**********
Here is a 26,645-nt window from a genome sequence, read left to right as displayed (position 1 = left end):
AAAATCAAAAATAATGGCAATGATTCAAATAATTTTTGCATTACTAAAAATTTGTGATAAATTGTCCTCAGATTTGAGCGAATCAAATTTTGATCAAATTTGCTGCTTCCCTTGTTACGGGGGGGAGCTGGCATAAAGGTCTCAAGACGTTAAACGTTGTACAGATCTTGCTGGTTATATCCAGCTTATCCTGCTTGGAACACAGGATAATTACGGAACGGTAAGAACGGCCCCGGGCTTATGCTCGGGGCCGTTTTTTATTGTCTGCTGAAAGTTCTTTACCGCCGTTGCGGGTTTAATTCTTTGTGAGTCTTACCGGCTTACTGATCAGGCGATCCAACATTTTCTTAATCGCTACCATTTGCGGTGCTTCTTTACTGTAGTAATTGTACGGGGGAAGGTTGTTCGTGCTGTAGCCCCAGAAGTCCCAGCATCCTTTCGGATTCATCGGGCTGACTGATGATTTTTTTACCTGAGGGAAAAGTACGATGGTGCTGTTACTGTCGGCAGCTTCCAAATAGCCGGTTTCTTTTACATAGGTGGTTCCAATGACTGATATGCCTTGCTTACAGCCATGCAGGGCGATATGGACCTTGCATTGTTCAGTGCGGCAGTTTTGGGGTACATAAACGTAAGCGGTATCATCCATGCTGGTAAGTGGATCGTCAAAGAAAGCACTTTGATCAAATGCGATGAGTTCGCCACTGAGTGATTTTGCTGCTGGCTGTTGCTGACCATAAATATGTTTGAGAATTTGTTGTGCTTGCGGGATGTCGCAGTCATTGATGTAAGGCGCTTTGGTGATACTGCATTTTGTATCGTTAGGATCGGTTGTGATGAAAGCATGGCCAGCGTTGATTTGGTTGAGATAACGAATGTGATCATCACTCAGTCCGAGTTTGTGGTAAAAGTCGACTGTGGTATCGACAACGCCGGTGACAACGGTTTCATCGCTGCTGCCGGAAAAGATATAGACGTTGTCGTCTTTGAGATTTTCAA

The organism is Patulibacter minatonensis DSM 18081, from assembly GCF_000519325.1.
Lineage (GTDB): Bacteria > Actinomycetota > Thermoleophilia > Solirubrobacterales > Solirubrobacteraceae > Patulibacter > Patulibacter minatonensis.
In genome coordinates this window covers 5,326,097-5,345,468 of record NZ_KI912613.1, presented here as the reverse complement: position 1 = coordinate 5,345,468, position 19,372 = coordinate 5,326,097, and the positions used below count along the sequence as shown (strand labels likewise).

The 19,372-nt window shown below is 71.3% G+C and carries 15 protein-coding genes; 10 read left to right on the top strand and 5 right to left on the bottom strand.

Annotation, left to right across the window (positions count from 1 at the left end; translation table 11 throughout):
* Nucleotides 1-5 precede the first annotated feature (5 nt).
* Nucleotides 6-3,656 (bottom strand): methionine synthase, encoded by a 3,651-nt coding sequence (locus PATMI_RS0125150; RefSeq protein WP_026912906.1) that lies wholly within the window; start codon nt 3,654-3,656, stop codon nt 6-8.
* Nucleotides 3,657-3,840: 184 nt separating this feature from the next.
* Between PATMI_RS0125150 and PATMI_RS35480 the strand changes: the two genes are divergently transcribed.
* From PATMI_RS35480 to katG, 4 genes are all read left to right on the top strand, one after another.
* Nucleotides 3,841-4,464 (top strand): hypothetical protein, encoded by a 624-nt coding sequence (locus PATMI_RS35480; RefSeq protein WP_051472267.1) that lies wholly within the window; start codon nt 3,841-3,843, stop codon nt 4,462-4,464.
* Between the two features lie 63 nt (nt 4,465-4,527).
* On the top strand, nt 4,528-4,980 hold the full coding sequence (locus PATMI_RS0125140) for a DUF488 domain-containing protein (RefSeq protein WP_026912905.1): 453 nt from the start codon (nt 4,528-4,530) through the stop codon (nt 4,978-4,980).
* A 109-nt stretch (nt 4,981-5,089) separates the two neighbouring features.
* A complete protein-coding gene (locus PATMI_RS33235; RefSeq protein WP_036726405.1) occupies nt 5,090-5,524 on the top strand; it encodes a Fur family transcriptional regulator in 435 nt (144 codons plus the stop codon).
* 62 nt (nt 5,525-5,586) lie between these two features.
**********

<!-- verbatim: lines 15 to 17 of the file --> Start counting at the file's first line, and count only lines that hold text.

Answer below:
* On the top strand, nt 4,528-4,980 hold the full coding sequence (locus PATMI_RS0125140) for a DUF488 domain-containing protein (RefSeq protein WP_026912905.1): 453 nt from the start codon (nt 4,528-4,530) through the stop codon (nt 4,978-4,980).
* A 109-nt stretch (nt 4,981-5,089) separates the two neighbouring features.
* A complete protein-coding gene (locus PATMI_RS33235; RefSeq protein WP_036726405.1) occupies nt 5,090-5,524 on the top strand; it encodes a Fur family transcriptional regulator in 435 nt (144 codons plus the stop codon).